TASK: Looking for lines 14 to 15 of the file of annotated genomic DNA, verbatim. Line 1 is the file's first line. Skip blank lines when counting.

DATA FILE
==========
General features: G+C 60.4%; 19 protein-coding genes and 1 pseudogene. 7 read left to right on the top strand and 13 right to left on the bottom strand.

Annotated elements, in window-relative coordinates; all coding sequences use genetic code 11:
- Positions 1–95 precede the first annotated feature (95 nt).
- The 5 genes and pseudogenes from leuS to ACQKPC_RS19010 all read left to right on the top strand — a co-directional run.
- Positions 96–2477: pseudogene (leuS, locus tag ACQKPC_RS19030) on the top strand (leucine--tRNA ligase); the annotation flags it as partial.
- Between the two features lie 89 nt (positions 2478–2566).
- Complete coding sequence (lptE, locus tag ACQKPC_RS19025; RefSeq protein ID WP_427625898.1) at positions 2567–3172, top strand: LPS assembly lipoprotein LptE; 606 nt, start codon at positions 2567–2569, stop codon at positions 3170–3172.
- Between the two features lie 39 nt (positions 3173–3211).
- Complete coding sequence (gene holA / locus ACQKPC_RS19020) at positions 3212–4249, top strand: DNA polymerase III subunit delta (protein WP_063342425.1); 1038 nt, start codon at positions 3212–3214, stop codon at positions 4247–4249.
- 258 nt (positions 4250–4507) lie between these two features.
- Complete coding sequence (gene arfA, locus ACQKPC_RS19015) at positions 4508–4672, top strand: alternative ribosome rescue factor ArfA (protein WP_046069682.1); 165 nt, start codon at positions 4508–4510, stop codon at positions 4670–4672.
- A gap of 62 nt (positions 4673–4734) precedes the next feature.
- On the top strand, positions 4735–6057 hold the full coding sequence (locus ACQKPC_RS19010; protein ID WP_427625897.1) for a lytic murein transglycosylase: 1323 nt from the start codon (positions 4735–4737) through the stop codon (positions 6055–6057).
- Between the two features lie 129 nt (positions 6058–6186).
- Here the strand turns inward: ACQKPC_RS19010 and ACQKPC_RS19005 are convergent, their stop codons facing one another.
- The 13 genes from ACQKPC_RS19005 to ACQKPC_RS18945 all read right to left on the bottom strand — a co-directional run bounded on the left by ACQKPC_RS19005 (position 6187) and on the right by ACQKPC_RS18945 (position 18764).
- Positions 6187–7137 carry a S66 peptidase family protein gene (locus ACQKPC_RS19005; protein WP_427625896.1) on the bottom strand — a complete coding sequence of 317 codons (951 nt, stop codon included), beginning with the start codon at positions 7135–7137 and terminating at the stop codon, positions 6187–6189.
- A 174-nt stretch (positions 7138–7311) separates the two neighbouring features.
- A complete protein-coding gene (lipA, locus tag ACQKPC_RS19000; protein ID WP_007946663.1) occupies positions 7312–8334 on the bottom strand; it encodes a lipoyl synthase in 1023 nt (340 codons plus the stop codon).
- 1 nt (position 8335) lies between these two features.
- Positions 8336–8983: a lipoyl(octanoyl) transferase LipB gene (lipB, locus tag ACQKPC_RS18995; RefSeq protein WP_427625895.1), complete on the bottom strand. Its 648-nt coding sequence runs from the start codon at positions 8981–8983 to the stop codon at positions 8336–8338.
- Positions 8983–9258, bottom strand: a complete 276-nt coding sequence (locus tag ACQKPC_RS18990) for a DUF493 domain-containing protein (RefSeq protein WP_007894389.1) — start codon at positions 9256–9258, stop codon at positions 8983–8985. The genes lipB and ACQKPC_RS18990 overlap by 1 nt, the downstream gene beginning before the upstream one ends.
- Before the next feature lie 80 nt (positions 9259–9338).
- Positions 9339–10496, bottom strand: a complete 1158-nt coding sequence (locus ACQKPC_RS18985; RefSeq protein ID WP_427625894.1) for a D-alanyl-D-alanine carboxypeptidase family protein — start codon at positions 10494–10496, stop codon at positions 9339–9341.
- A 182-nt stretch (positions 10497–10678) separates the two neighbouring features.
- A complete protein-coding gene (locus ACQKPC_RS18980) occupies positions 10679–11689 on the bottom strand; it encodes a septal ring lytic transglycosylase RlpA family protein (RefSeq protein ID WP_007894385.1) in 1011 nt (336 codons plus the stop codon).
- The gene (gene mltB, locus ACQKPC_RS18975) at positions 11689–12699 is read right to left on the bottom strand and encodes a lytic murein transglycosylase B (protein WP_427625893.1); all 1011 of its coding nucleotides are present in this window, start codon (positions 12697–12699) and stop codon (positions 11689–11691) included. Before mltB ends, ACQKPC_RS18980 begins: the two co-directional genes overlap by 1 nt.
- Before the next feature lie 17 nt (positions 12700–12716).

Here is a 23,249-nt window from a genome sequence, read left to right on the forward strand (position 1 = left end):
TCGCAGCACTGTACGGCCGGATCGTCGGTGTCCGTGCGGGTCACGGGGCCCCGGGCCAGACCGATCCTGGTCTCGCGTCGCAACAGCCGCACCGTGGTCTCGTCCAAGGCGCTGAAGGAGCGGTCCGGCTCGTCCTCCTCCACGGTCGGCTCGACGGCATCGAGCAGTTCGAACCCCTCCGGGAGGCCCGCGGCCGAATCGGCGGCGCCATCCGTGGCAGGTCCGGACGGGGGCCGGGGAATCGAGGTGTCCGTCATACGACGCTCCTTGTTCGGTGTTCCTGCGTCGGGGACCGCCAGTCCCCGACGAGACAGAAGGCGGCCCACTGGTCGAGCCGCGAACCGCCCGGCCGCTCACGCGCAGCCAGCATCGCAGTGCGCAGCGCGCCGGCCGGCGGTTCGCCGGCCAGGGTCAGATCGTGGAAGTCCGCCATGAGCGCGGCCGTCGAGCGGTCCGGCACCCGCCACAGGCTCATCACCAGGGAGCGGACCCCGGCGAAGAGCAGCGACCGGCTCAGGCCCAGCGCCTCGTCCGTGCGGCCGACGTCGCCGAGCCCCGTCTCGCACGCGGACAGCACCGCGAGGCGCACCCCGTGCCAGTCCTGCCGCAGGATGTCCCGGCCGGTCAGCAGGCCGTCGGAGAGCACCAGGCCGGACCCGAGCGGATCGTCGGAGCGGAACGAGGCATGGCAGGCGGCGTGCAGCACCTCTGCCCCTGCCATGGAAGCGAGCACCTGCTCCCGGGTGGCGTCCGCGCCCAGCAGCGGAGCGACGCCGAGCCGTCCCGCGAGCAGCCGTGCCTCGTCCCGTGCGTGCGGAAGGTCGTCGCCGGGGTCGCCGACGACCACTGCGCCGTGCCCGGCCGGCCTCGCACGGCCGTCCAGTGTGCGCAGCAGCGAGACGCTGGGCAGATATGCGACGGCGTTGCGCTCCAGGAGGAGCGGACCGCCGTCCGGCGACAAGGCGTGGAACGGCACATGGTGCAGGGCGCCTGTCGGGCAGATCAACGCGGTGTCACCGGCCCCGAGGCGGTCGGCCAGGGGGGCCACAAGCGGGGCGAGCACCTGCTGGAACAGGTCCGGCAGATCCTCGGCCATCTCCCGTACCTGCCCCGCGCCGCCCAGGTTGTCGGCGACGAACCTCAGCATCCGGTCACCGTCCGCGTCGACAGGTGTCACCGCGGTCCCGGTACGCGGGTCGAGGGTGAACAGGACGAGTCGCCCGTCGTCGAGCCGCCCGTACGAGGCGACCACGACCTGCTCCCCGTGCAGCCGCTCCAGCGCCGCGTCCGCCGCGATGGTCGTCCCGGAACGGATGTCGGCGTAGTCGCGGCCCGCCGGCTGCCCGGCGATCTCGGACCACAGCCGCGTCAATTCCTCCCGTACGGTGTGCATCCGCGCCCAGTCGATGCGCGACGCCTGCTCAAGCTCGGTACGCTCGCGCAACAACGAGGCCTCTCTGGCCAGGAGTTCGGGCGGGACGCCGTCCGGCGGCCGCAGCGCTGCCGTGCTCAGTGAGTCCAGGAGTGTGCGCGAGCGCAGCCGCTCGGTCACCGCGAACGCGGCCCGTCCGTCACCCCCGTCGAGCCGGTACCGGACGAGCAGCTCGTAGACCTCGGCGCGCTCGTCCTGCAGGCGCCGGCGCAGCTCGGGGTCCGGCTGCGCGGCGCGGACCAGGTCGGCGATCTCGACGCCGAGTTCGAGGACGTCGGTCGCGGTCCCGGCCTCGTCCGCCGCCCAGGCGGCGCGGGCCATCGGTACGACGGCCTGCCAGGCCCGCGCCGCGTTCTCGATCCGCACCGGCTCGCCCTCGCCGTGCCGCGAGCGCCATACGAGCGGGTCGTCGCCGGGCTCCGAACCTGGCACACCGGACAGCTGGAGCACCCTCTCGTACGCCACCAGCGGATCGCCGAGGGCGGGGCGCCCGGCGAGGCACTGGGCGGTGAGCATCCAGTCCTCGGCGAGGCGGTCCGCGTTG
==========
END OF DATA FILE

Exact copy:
- Between the two features lie 129 nt (positions 6058–6186).
- Here the strand turns inward: ACQKPC_RS19010 and ACQKPC_RS19005 are convergent, their stop codons facing one another.